It’s the bitter end of a long era of the NFL being a pressing topic in this town. Yet with the corpse of the San Diego Chargers not two weeks cold, there was a glimmer of hope last weekend that they might rethink their relocation to Los Angeles. Under the header “Mover’s remorse in San Diego,” ESPN’s Adam Schefter reported that the NFL is “besides itself” and that owners are very upset with the Chargers’ move. Schefter’s source said the league wants the Chargers to move back to San Diego, but that nobody believes the possibility is realistic.
That story generated enough chatter to prompt a response this week from Chargers owner Dean Spanos. “That’s not even a consideration,” Spanos told the Orange County Register. “There’s no looking back. We’re moving forward.”
In between those reports, a column by Union-Tribune sports writer Mark Zeigler floated an alternate scenario: the Chargers returning to San Diego under new ownership, eventually.
Zeigler made a case that the Spanos family might soon be financially overextended by their move to Los Angeles. Zeigler’s calculations imply a difficult road ahead for the Chargers to become a financial success as a tenant of the Rams’ new stadium in Inglewood. He wrote:
Eventually, the lower net operational income intersects with the higher capitalization value. Eventually, reality trumps obstinance. Eventually, the Spanoses realize the stakes are too high at this poker table.
One option is an equity partner. But that requires someone handing over $500 million and letting Deano manage it, which might explain why there haven’t been any takers. The other option, maybe the best option, maybe the only option, becomes to cash out. To sell.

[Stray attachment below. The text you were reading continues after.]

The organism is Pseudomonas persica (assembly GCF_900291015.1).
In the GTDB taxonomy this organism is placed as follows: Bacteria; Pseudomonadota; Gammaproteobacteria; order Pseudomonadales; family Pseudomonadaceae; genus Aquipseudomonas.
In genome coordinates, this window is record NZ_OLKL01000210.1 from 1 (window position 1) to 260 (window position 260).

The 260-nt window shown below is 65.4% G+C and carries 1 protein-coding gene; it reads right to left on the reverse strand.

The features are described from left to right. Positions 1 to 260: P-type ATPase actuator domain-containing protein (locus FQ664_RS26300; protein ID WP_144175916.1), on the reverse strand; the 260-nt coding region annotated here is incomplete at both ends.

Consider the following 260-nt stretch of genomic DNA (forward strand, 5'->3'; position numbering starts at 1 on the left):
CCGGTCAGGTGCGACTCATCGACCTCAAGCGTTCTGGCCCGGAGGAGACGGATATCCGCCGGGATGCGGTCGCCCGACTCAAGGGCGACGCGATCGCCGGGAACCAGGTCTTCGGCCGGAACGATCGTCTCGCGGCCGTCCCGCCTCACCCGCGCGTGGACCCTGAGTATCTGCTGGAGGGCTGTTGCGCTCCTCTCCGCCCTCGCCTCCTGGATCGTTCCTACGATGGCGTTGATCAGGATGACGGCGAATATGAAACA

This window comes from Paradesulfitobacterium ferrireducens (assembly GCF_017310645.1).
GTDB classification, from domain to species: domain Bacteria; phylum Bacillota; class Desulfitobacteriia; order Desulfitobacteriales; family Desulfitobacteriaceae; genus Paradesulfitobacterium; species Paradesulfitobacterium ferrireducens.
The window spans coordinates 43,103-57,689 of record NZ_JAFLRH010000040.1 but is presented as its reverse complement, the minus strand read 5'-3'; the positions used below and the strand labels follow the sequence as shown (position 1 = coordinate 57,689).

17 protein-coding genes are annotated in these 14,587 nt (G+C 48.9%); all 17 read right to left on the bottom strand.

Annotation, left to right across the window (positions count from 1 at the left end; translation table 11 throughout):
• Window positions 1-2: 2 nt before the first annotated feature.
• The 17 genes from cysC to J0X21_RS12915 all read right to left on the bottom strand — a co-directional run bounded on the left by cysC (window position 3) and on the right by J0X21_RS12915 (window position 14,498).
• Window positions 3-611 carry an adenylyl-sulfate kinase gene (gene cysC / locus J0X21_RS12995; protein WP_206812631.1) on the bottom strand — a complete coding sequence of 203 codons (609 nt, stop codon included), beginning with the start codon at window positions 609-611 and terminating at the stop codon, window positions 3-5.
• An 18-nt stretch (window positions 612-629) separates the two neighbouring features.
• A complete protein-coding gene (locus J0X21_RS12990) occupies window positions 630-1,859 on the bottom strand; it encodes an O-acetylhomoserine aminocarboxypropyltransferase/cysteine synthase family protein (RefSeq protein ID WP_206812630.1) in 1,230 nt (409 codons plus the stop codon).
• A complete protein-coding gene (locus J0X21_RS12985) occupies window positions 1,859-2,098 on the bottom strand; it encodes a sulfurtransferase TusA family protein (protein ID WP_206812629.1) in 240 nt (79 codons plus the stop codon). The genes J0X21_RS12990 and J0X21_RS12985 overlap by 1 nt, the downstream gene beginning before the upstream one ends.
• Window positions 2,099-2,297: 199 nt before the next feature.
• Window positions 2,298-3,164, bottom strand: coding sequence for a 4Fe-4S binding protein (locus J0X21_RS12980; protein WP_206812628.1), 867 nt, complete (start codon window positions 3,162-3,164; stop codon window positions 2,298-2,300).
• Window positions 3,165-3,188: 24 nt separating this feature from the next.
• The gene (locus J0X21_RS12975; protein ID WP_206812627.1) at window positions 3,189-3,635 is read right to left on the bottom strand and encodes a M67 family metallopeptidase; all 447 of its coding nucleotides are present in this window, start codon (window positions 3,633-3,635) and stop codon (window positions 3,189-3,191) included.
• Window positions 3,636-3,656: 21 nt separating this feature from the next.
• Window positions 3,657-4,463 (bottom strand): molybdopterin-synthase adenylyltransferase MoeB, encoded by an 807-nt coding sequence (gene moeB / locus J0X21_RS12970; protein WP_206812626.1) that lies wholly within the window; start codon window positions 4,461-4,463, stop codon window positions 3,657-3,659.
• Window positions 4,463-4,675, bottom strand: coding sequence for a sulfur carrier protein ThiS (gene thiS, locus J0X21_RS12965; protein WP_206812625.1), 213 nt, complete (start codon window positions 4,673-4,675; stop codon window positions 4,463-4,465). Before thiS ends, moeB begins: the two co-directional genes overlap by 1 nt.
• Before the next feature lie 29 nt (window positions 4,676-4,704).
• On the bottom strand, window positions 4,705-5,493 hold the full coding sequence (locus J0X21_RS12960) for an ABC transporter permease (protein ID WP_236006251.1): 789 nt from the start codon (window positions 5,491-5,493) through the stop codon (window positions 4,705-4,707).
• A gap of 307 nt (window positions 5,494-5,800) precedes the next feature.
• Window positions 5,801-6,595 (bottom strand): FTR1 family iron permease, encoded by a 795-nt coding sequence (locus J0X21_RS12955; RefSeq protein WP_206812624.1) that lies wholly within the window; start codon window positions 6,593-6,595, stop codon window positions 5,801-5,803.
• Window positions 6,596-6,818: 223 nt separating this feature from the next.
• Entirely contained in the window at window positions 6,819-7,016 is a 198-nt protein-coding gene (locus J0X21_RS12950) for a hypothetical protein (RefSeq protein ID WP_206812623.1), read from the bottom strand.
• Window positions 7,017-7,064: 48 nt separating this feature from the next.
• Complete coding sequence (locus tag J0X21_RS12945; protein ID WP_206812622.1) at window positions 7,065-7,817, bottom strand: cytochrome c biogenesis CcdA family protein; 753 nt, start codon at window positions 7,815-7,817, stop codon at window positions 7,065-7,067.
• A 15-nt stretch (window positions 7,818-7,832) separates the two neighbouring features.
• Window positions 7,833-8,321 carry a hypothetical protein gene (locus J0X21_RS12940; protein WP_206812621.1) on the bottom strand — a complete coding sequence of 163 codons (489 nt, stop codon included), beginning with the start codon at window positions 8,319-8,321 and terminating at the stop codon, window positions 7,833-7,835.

And here’s the key part: Their NFL brethren won’t discourage it.
Well, about that key part. The NFL has already discouraged it.
The league forced a number of stipulations and special provisions on the Rams, Chargers and Raiders during their three-way race for Los Angeles. One of them was an agreement to pay a “flip tax” on any sale of their franchises after moving to L.A.
We Stand Up for You. Will You Stand Up for Us?
And today--the Chargers wired the $12.575 million lease termination fee to the City of San Diego. The team must clear out of the Q and Chargers park by July 31st.
You don't want Spanos back under any circumstances. He is a liability and has no clue what he is doing in LA.
@Dean Plassaras --Spanos, or the Chargers, aren't coming back. Ever.
The "flip tax", or any other rule, can be changed by the NFL. But the Chargers are not returning here, under anyone's ownership.
And I won't hold my breath over the Chargers or the cartel. The idea of anyone buying a minority share of the Chargers with the Spanos goofs in charge is a bit of a long shot, don't you think? Who could be that stupid?
Let's just move on. Spring training starts soon.